At 10 a.m. this morning, Patrick Farley will don vestments, lay prone on the floor in front of the altar, and when Bishop Thomas J. Olmsted places his hands on Farley’s head, he will become a Catholic priest.
The former cookie-sales manager then will embark on the path less taken as the Phoenix Diocese’s first new priest in two years, a period of time that has seen close to a dozen priests retire, resign or be placed on leave.
When ordained, he will become the youngest, at 30, of the diocese’s 230 priests. As many as half of them are retired or nearing retirement age. These priests serve 560,000 Catholics and an uncounted number of others who are not registered with parishes.
"This is what I was made to do," Farley says of his decision. "I really want to be a servant of God."
"Giving back, being of service, that was always instilled in us by our parents," says Farley, the oldest of five children."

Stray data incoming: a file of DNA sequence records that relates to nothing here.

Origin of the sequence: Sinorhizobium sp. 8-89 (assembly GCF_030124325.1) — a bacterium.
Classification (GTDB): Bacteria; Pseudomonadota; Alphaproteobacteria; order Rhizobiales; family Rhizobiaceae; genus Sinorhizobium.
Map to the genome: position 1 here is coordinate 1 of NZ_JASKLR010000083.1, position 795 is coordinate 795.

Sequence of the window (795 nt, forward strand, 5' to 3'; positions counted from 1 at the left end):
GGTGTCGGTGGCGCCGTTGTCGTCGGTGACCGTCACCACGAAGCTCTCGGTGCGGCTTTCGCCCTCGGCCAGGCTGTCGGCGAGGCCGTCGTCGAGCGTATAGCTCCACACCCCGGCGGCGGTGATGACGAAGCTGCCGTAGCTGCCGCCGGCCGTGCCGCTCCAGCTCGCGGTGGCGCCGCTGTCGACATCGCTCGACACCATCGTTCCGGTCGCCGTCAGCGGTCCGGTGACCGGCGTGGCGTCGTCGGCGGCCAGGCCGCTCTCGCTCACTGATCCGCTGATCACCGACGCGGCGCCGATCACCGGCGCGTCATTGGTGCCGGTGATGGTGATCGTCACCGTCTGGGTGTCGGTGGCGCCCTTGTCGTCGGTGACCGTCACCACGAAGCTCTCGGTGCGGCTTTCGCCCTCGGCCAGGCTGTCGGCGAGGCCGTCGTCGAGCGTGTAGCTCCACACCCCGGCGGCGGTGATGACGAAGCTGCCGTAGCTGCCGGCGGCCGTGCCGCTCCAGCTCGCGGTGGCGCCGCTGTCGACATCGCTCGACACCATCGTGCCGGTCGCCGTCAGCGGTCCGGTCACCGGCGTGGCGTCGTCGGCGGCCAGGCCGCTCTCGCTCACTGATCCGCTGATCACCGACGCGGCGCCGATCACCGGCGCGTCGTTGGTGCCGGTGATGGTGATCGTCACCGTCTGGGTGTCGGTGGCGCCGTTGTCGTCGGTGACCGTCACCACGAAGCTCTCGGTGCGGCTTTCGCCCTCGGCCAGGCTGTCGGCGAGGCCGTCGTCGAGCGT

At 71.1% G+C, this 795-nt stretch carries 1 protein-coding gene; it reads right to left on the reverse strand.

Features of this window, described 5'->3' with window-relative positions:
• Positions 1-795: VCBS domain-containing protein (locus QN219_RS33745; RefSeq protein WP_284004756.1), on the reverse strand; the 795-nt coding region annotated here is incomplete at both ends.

…The celibacy requirement for priests is often blamed for the clergy shortage. But Farley doesn’t view it as a hardship. He dated before his "calling," but nothing clicked, he said.
"Everyone needs intimacy," he said. "That doesn’t have to mean sex. To share the core of who you are, that is what intimacy is all about."
He said celibacy is "a gift" to the individual priest and his congregation, one that will help him do his part to reach out to the next generation of priests. [Source]
Interesting also that this diocese that was one plagued by scandals and was previously headed by the infamous hit-and-run Bishop Thomas O’Brien now has eight seminarians entering in the fall.